Grant Calculating Machine

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In the early 1890s, as the Columbian Exposition in Chicago drew near, George B. Grant once again turned his attention to improvements in calculating machines. According to the donor, this model represents his first attempt to improve on his 1876 machine.
The non-printing, barrel-type machine has a wooden base, metal plates for a frame on each side, and four cross shafts that are linked by gears. When the handle on the right side is turned, two of the shafts rotate. The upper of these shafts has eight geared, rotating rings on a common collar. This collar may be moved to several positions along the shaft.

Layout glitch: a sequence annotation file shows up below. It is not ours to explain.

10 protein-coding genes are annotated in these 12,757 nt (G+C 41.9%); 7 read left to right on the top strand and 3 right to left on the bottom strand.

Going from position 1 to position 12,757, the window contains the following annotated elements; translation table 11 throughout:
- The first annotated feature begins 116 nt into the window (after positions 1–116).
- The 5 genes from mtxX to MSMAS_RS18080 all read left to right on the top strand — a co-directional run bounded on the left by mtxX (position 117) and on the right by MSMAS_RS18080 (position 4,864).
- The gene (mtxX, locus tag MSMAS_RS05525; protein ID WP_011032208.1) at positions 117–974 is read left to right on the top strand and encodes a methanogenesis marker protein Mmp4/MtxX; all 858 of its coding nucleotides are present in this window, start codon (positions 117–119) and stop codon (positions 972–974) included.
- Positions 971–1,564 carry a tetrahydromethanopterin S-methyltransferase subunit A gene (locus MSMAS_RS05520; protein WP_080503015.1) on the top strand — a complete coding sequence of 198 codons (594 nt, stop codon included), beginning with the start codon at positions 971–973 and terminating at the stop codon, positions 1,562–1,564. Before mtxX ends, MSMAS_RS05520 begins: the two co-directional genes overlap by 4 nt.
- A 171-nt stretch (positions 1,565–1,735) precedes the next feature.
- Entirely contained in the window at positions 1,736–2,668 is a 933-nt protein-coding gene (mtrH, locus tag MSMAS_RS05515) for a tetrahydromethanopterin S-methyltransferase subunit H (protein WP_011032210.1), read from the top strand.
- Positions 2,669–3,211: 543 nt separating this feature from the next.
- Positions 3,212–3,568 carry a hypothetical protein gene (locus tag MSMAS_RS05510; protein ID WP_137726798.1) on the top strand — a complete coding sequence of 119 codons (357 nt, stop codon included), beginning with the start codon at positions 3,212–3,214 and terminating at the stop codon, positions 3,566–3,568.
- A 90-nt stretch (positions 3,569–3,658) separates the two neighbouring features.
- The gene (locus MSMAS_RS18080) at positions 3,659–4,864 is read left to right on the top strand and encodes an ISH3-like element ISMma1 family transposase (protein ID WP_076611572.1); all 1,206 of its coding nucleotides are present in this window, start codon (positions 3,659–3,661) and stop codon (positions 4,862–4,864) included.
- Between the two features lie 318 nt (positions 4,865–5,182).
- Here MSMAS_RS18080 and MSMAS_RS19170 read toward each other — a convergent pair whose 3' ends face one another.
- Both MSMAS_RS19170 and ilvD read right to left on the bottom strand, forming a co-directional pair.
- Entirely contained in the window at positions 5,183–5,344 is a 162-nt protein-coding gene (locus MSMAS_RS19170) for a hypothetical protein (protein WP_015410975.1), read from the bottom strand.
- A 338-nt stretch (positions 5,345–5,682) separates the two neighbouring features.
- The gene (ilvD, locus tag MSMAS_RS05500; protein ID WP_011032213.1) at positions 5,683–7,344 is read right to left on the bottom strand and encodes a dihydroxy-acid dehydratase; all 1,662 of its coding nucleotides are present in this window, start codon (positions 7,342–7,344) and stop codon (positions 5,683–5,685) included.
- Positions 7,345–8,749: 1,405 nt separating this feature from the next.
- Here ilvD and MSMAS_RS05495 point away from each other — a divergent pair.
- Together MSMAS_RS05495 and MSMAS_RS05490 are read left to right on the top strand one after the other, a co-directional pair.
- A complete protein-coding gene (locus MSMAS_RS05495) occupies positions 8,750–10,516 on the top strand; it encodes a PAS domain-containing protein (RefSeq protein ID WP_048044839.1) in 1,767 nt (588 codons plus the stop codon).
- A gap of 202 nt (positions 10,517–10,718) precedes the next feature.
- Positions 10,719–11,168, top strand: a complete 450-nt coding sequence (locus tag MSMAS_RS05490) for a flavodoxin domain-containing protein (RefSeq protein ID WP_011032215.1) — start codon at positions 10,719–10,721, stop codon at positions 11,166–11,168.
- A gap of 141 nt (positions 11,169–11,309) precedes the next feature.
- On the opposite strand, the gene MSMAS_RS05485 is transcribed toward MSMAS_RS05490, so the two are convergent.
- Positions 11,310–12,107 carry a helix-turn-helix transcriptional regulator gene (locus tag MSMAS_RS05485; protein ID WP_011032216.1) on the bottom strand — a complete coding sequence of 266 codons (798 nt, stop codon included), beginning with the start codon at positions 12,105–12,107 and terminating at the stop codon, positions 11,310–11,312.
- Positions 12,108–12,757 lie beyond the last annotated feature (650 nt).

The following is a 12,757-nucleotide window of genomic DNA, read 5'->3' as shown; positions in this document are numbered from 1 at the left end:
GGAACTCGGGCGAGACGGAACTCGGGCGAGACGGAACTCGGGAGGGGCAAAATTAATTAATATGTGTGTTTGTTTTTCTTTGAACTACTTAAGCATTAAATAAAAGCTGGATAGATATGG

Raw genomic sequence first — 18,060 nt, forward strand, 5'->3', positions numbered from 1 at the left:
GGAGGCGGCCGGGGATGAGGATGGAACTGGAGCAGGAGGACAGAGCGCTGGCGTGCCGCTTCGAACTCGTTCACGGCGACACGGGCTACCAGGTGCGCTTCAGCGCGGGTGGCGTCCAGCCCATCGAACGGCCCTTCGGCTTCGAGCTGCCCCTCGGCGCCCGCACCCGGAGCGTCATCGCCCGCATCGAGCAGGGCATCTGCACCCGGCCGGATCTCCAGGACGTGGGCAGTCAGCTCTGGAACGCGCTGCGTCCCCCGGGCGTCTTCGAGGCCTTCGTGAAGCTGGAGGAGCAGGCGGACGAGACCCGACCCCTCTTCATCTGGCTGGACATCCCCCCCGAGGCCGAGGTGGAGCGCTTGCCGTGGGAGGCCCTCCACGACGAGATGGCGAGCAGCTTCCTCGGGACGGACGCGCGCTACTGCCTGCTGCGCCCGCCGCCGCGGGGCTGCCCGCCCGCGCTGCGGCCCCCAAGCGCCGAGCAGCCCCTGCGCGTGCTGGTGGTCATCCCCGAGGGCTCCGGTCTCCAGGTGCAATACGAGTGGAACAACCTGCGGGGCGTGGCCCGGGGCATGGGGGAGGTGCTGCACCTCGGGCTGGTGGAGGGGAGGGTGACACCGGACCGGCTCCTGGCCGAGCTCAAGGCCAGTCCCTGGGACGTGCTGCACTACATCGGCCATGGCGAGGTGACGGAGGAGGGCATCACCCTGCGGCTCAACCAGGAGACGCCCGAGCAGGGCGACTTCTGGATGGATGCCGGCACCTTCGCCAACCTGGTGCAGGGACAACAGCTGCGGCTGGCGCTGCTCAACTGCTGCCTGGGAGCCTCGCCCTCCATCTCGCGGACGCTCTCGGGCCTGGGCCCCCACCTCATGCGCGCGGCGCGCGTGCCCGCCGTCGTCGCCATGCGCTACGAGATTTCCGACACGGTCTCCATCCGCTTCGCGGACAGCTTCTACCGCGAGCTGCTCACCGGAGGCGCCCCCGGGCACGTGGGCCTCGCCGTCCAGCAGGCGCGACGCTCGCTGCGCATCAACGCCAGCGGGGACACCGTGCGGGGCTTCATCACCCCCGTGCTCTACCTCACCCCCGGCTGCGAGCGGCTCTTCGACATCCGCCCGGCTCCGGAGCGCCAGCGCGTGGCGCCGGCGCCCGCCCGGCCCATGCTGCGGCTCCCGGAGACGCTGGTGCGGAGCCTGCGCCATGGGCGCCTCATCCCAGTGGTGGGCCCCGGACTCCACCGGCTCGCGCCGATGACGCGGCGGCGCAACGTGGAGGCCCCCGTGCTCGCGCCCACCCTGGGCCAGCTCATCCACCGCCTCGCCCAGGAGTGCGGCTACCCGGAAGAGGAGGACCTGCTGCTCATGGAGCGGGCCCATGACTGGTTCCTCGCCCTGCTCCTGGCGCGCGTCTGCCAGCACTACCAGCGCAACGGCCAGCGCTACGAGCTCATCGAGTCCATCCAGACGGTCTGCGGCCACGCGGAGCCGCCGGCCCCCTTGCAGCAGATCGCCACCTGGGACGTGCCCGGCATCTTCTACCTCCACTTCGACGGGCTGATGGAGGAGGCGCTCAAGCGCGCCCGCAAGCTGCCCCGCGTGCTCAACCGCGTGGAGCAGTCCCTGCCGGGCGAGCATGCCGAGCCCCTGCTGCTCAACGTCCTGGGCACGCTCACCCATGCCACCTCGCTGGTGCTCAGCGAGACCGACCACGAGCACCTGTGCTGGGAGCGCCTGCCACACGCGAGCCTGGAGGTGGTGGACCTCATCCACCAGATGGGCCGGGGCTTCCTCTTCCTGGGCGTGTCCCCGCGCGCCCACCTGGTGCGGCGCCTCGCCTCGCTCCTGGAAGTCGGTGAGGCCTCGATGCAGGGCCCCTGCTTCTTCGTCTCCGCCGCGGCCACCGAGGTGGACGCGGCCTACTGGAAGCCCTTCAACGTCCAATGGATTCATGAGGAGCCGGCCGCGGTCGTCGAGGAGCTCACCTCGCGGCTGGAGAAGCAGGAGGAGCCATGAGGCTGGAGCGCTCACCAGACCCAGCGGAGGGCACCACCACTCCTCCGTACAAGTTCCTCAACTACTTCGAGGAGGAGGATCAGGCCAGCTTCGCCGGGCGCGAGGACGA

The lower shaft has ten geared wheels. There is space for numbers to be written on the rim of both the upper and the lower wheels. Each of the upper wheels has one tooth in its gear that protrudes further than the others. The back shaft has ten components on it that may be designed to link the upper wheels to those below.
This machine was given to the museum by George B. Grant’s half-brother, Edwin A. Bayley.
Accession file.
Currently not on view
date made
Grant, George B.
place made
United States: Massachusetts, Lexington
Physical Description
wood (overall material)
steel (overall material)
brass (overall material)
overall: 18 cm x 27.5 cm x 11.6 cm; 7 3/32 in x 10 13/16 in x 4 9/16 in
ID Number
catalog number
accession number
Credit Line
Gift of Edwin A. Bayley
See more items in
Medicine and Science: Mathematics
Science & Mathematics
Calculating Machines
Data Source
National Museum of American History


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